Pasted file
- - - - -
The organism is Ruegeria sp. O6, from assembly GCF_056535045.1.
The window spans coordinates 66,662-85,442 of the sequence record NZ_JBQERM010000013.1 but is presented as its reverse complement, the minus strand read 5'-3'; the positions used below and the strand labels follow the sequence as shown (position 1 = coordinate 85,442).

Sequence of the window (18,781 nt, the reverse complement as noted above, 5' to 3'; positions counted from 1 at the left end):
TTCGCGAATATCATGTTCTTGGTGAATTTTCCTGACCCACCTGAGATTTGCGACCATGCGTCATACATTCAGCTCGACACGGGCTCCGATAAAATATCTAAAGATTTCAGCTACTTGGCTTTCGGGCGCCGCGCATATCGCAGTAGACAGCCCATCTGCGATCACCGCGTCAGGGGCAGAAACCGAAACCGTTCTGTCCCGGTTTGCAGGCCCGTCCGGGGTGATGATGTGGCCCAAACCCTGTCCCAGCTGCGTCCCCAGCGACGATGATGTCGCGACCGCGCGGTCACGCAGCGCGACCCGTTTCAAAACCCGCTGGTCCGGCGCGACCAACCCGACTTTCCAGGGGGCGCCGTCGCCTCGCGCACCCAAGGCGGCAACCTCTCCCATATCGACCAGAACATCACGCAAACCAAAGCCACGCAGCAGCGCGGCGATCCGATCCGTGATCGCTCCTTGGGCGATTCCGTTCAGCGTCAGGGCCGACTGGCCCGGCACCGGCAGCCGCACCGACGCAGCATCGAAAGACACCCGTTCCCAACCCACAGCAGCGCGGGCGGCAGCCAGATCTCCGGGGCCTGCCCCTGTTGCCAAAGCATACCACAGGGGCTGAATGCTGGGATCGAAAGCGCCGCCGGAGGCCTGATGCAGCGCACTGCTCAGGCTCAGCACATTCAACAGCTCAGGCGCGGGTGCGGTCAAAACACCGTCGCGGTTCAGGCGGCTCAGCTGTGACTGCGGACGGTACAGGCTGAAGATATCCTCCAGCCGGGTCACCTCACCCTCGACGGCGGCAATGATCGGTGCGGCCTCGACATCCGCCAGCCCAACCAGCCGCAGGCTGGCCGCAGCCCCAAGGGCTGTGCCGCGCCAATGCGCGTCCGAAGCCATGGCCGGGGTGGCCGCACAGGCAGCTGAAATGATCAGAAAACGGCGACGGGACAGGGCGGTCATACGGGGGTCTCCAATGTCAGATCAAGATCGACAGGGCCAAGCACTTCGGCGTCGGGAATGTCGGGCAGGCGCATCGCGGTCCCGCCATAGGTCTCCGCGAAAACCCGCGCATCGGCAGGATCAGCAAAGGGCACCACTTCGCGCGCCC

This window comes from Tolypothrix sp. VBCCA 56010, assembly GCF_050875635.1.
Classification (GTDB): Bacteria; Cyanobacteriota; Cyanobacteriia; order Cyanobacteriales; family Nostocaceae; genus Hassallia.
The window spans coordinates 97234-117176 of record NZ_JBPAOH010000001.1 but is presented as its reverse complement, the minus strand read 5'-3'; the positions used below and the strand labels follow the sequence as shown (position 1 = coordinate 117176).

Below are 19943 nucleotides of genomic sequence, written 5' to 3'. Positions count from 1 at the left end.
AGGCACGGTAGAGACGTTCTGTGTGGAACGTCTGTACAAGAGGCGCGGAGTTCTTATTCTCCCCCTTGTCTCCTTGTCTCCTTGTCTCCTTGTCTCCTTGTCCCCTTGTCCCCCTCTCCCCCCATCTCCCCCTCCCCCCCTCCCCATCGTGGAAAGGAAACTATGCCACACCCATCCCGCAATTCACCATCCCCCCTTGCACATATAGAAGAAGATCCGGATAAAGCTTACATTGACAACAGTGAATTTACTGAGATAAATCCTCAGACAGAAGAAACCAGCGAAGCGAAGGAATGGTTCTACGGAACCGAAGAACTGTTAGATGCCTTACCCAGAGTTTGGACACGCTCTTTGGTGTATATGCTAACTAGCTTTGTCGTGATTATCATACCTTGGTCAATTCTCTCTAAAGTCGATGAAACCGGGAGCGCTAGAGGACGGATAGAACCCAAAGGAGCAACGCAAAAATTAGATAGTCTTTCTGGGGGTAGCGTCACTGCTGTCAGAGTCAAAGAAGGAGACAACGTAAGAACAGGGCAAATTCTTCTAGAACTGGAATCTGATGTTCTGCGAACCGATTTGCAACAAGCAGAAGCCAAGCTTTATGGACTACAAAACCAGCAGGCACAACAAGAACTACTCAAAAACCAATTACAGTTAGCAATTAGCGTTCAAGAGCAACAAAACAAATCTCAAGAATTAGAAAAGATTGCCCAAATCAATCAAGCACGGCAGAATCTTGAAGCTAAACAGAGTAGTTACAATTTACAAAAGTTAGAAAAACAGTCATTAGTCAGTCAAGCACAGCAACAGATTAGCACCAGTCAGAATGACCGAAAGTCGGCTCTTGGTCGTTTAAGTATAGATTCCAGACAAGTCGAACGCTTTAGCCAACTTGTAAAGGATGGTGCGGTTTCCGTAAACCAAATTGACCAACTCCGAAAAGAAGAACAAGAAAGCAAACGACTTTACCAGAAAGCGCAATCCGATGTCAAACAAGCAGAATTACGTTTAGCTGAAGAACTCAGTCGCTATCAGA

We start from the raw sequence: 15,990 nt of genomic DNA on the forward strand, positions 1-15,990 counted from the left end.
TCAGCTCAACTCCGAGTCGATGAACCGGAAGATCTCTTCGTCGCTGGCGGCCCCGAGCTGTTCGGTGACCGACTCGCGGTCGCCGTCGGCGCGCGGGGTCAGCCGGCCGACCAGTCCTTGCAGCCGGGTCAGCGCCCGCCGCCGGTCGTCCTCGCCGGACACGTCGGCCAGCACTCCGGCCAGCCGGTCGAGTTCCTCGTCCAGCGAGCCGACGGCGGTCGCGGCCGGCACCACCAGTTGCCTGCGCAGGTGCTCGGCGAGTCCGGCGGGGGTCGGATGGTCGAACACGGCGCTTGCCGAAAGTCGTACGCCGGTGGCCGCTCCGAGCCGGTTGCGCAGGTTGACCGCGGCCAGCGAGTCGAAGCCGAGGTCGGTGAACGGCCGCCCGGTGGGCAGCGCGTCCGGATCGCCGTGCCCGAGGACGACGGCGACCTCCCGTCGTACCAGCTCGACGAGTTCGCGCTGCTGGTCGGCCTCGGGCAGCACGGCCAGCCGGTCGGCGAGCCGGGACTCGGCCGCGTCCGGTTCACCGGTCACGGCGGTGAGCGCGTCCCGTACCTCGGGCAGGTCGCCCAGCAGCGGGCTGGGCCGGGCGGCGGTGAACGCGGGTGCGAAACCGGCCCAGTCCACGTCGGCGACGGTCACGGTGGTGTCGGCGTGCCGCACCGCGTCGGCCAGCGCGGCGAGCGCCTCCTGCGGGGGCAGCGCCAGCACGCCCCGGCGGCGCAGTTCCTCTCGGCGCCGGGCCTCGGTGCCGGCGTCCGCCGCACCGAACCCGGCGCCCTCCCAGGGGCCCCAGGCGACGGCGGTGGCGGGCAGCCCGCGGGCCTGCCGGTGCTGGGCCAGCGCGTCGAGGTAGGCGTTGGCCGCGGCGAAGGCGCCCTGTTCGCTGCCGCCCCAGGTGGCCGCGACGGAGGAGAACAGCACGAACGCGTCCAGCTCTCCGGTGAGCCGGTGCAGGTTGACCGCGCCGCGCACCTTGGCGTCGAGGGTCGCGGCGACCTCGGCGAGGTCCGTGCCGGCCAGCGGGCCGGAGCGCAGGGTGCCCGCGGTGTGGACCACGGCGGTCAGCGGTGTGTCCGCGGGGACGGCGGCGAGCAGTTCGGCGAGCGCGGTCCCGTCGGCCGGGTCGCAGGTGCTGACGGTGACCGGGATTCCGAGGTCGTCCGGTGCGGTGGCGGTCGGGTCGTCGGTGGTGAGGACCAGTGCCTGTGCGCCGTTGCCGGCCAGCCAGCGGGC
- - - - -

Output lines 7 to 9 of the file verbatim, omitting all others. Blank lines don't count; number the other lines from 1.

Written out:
The window spans coordinates 97234-117176 of record NZ_JBPAOH010000001.1 but is presented as its reverse complement, the minus strand read 5'-3'; the positions used below and the strand labels follow the sequence as shown (position 1 = coordinate 117176).

Below are 19943 nucleotides of genomic sequence, written 5' to 3'. Positions count from 1 at the left end.
AGGCACGGTAGAGACGTTCTGTGTGGAACGTCTGTACAAGAGGCGCGGAGTTCTTATTCTCCCCCTTGTCTCCTTGTCTCCTTGTCTCCTTGTCTCCTTGTCCCCTTGTCCCCCTCTCCCCCCATCTCCCCCTCCCCCCCTCCCCATCGTGGAAAGGAAACTATGCCACACCCATCCCGCAATTCACCATCCCCCCTTGCACATATAGAAGAAGATCCGGATAAAGCTTACATTGACAACAGTGAATTTACTGAGATAAATCCTCAGACAGAAGAAACCAGCGAAGCGAAGGAATGGTTCTACGGAACCGAAGAACTGTTAGATGCCTTACCCAGAGTTTGGACACGCTCTTTGGTGTATATGCTAACTAGCTTTGTCGTGATTATCATACCTTGGTCAATTCTCTCTAAAGTCGATGAAACCGGGAGCGCTAGAGGACGGATAGAACCCAAAGGAGCAACGCAAAAATTAGATAGTCTTTCTGGGGGTAGCGTCACTGCTGTCAGAGTCAAAGAAGGAGACAACGTAAGAACAGGGCAAATTCTTCTAGAACTGGAATCTGATGTTCTGCGAACCGATTTGCAACAAGCAGAAGCCAAGCTTTATGGACTACAAAACCAGCAGGCACAACAAGAACTACTCAAAAACCAATTACAGTTAGCAATTAGCGTTCAAGAGCAACAAAACAAATCTCAAGAATTAGAAAAGATTGCCCAAATCAATCAAGCACGGCAGAATCTTGAAGCTAAACAGAGTAGTTACAATTTACAAAAGTTAGAAAAACAGTCATTAGTCAGTCAAGCACAGCAACAGATTAGCACCAGTCAGAATGACCGAAAGTCGGCTCTTGGTCGTTTAAGTATAGATTCCAGACAAGTCGAACGCTTTAGCCAACTTGTAAAGGATGGTGCGGTTTCCGTAAACCAAATTGACCAACTCCGAAAAGAAGAACAAGAAAGCAAACGACTTTACCAGAAAGCGCAATCCGATGTCAAACAAGCAGAATTACGTTTAGCTGAAGAACTCAGTCGCTATCAGA